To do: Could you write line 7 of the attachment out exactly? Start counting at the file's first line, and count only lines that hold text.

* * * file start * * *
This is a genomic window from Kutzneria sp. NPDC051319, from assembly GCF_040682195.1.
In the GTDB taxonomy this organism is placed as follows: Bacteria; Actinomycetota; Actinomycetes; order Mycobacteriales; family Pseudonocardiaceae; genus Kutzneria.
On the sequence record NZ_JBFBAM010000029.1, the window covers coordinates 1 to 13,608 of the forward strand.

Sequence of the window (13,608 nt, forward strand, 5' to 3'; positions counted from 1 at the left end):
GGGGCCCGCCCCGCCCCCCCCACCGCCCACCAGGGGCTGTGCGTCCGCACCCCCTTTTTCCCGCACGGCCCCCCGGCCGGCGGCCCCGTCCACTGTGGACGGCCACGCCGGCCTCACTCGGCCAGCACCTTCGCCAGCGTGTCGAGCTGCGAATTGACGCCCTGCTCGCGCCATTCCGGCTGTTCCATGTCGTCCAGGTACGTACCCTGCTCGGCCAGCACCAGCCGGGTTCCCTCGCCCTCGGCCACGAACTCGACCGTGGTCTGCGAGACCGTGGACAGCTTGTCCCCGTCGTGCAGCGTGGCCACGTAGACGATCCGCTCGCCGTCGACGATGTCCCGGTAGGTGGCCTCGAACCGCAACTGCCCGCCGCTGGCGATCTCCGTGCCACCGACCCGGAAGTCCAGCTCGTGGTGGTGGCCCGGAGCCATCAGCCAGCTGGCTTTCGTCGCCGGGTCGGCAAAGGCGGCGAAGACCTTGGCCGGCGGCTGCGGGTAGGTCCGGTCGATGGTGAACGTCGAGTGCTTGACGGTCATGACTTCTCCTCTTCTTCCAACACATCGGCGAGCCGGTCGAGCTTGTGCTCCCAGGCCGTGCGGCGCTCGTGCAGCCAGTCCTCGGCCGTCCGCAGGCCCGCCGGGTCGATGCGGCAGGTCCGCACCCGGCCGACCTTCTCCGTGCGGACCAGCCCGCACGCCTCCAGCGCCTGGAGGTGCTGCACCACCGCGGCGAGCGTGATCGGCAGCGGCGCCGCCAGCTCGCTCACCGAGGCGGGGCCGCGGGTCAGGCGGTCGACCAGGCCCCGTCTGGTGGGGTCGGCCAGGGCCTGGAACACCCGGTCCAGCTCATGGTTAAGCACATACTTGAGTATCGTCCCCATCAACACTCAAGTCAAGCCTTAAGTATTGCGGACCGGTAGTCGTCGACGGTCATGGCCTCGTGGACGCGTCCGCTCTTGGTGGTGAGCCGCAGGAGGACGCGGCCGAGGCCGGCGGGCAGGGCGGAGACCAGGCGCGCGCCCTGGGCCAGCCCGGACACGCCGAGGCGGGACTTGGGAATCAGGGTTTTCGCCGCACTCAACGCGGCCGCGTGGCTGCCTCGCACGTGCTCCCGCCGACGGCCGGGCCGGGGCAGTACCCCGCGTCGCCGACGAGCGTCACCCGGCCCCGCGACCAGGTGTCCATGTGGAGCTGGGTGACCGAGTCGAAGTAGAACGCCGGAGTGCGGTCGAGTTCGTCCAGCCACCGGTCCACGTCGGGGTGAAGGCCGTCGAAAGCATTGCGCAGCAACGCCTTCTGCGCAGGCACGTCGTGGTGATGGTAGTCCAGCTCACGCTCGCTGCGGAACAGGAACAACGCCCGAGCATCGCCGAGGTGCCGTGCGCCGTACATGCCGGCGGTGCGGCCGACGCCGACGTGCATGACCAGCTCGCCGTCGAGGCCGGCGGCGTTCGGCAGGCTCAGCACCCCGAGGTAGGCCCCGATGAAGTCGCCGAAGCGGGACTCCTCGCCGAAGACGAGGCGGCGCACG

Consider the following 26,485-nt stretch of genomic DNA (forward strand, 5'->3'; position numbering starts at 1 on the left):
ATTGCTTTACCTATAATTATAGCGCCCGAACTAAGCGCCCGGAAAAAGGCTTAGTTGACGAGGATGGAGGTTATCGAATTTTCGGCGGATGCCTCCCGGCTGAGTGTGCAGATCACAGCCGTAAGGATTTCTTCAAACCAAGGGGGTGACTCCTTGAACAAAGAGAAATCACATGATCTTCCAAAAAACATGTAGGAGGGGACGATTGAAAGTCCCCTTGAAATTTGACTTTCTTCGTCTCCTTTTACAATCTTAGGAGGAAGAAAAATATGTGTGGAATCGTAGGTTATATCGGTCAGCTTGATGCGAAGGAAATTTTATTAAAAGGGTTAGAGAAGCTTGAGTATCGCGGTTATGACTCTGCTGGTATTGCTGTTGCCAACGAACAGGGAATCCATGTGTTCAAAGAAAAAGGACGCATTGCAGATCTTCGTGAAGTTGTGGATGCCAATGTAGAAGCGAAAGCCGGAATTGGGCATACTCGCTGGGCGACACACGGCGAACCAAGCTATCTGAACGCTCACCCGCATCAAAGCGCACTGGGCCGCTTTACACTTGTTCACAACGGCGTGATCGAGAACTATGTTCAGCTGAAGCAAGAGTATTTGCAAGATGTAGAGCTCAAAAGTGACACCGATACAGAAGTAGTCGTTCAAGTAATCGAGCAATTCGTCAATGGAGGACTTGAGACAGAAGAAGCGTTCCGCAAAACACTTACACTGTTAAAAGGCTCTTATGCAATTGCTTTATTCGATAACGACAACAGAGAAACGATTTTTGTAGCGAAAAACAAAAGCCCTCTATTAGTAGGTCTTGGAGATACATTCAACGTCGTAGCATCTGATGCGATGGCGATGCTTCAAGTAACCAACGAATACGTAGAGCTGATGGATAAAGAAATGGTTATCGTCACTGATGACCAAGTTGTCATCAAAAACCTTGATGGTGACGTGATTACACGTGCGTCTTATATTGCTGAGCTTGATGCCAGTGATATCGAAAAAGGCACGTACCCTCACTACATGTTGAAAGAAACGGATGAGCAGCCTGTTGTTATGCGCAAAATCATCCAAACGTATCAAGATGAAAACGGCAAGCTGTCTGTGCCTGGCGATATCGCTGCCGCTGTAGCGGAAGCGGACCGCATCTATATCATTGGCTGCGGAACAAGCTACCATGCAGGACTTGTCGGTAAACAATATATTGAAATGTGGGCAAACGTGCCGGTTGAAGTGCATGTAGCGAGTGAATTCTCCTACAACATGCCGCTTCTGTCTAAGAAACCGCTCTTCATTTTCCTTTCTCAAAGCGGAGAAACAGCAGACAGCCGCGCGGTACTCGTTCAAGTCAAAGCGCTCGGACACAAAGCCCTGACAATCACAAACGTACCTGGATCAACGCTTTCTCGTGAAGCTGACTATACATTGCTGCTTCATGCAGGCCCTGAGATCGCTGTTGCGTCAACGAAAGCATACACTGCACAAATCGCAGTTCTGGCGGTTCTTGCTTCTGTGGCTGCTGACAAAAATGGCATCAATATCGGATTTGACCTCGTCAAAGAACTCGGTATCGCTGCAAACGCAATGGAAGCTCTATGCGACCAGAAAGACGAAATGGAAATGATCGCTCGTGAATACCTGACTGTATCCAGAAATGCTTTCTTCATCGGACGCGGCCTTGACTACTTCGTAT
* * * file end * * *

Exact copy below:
ATTGCTTTACCTATAATTATAGCGCCCGAACTAAGCGCCCGGAAAAAGGCTTAGTTGACGAGGATGGAGGTTATCGAATTTTCGGCGGATGCCTCCCGGCTGAGTGTGCAGATCACAGCCGTAAGGATTTCTTCAAACCAAGGGGGTGACTCCTTGAACAAAGAGAAATCACATGATCTTCCAAAAAACATGTAGGAGGGGACGATTGAAAGTCCCCTTGAAATTTGACTTTCTTCGTCTCCTTTTACAATCTTAGGAGGAAGAAAAATATGTGTGGAATCGTAGGTTATATCGGTCAGCTTGATGCGAAGGAAATTTTATTAAAAGGGTTAGAGAAGCTTGAGTATCGCGGTTATGACTCTGCTGGTATTGCTGTTGCCAACGAACAGGGAATCCATGTGTTCAAAGAAAAAGGACGCATTGCAGATCTTCGTGAAGTTGTGGATGCCAATGTAGAAGCGAAAGCCGGAATTGGGCATACTCGCTGGGCGACACACGGCGAACCAAGCTATCTGAACGCTCACCCGCATCAAAGCGCACTGGGCCGCTTTACACTTGTTCACAACGGCGTGATCGAGAACTATGTTCAGCTGAAGCAAGAGTATTTGCAAGATGTAGAGCTCAAAAGTGACACCGATACAGAAGTAGTCGTTCAAGTAATCGAGCAATTCGTCAATGGAGGACTTGAGACAGAAGAAGCGTTCCGCAAAACACTTACACTGTTAAAAGGCTCTTATGCAATTGCTTTATTCGATAACGACAACAGAGAAACGATTTTTGTAGCGAAAAACAAAAGCCCTCTATTAGTAGGTCTTGGAGATACATTCAACGTCGTAGCATCTGATGCGATGGCGATGCTTCAAGTAACCAACGAATACGTAGAGCTGATGGATAAAGAAATGGTTATCGTCACTGATGACCAAGTTGTCATCAAAAACCTTGATGGTGACGTGATTACACGTGCGTCTTATATTGCTGAGCTTGATGCCAGTGATATCGAAAAAGGCACGTACCCTCACTACATGTTGAAAGAAACGGATGAGCAGCCTGTTGTTATGCGCAAAATCATCCAAACGTATCAAGATGAAAACGGCAAGCTGTCTGTGCCTGGCGATATCGCTGCCGCTGTAGCGGAAGCGGACCGCATCTATATCATTGGCTGCGGAACAAGCTACCATGCAGGACTTGTCGGTAAACAATATATTGAAATGTGGGCAAACGTGCCGGTTGAAGTGCATGTAGCGAGTGAATTCTCCTACAACATGCCGCTTCTGTCTAAGAAACCGCTCTTCATTTTCCTTTCTCAAAGCGGAGAAACAGCAGACAGCCGCGCGGTACTCGTTCAAGTCAAAGCGCTCGGACACAAAGCCCTGACAATCACAAACGTACCTGGATCAACGCTTTCTCGTGAAGCTGACTATACATTGCTGCTTCATGCAGGCCCTGAGATCGCTGTTGCGTCAACGAAAGCATACACTGCACAAATCGCAGTTCTGGCGGTTCTTGCTTCTGTGGCTGCTGACAAAAATGGCATCAATATCGGATTTGACCTCGTCAAAGAACTCGGTATCGCTGCAAACGCAATGGAAGCTCTATGCGACCAGAAAGACGAAATGGAAATGATCGCTCGTGAATACCTGACTGTATCCAGAAATGCTTTCTTCATCGGACGCGGCCTTGACTACTTCGTAT